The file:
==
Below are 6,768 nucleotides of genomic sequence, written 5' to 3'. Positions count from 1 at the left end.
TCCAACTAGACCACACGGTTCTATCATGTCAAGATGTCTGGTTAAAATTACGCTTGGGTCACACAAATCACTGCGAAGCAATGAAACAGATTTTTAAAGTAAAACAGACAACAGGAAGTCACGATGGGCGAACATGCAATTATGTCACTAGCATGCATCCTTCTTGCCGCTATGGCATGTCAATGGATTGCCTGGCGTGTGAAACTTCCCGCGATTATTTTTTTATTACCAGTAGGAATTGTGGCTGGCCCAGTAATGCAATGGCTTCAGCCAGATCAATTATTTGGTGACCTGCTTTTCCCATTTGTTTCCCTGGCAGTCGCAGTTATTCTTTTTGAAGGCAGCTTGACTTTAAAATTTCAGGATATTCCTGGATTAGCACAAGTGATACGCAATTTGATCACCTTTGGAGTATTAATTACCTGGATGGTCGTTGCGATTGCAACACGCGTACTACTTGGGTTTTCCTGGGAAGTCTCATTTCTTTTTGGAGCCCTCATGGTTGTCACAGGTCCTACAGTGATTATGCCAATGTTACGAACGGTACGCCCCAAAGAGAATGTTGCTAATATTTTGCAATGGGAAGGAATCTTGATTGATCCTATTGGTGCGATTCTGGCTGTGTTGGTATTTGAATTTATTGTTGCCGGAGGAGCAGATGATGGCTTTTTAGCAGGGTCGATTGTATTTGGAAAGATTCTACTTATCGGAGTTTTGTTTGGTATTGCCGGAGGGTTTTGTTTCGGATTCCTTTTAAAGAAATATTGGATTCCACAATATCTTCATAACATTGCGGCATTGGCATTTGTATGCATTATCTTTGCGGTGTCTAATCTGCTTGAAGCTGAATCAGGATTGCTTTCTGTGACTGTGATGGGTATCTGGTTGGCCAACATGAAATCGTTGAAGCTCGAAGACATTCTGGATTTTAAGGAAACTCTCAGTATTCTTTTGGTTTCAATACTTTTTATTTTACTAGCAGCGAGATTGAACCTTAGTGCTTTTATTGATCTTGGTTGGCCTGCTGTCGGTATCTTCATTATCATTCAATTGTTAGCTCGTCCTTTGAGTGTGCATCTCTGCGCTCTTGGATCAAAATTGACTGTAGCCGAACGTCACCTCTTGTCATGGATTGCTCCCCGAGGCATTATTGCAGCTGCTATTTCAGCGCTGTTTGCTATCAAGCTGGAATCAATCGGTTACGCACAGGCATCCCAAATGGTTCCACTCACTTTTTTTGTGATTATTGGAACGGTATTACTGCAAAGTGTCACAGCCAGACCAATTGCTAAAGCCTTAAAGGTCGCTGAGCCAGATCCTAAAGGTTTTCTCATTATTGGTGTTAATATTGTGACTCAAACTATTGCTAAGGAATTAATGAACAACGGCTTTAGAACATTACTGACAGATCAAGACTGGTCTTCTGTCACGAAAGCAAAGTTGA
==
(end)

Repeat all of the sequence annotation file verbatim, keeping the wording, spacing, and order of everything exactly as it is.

Below are 6,768 nucleotides of genomic sequence, written 5' to 3'. Positions count from 1 at the left end.
TCCAACTAGACCACACGGTTCTATCATGTCAAGATGTCTGGTTAAAATTACGCTTGGGTCACACAAATCACTGCGAAGCAATGAAACAGATTTTTAAAGTAAAACAGACAACAGGAAGTCACGATGGGCGAACATGCAATTATGTCACTAGCATGCATCCTTCTTGCCGCTATGGCATGTCAATGGATTGCCTGGCGTGTGAAACTTCCCGCGATTATTTTTTTATTACCAGTAGGAATTGTGGCTGGCCCAGTAATGCAATGGCTTCAGCCAGATCAATTATTTGGTGACCTGCTTTTCCCATTTGTTTCCCTGGCAGTCGCAGTTATTCTTTTTGAAGGCAGCTTGACTTTAAAATTTCAGGATATTCCTGGATTAGCACAAGTGATACGCAATTTGATCACCTTTGGAGTATTAATTACCTGGATGGTCGTTGCGATTGCAACACGCGTACTACTTGGGTTTTCCTGGGAAGTCTCATTTCTTTTTGGAGCCCTCATGGTTGTCACAGGTCCTACAGTGATTATGCCAATGTTACGAACGGTACGCCCCAAAGAGAATGTTGCTAATATTTTGCAATGGGAAGGAATCTTGATTGATCCTATTGGTGCGATTCTGGCTGTGTTGGTATTTGAATTTATTGTTGCCGGAGGAGCAGATGATGGCTTTTTAGCAGGGTCGATTGTATTTGGAAAGATTCTACTTATCGGAGTTTTGTTTGGTATTGCCGGAGGGTTTTGTTTCGGATTCCTTTTAAAGAAATATTGGATTCCACAATATCTTCATAACATTGCGGCATTGGCATTTGTATGCATTATCTTTGCGGTGTCTAATCTGCTTGAAGCTGAATCAGGATTGCTTTCTGTGACTGTGATGGGTATCTGGTTGGCCAACATGAAATCGTTGAAGCTCGAAGACATTCTGGATTTTAAGGAAACTCTCAGTATTCTTTTGGTTTCAATACTTTTTATTTTACTAGCAGCGAGATTGAACCTTAGTGCTTTTATTGATCTTGGTTGGCCTGCTGTCGGTATCTTCATTATCATTCAATTGTTAGCTCGTCCTTTGAGTGTGCATCTCTGCGCTCTTGGATCAAAATTGACTGTAGCCGAACGTCACCTCTTGTCATGGATTGCTCCCCGAGGCATTATTGCAGCTGCTATTTCAGCGCTGTTTGCTATCAAGCTGGAATCAATCGGTTACGCACAGGCATCCCAAATGGTTCCACTCACTTTTTTTGTGATTATTGGAACGGTATTACTGCAAAGTGTCACAGCCAGACCAATTGCTAAAGCCTTAAAGGTCGCTGAGCCAGATCCTAAAGGTTTTCTCATTATTGGTGTTAATATTGTGACTCAAACTATTGCTAAGGAATTAATGAACAACGGCTTTAGAACATTACTGACAGATCAAGACTGGTCTTCTGTCACGAAAGCAAAGTTGA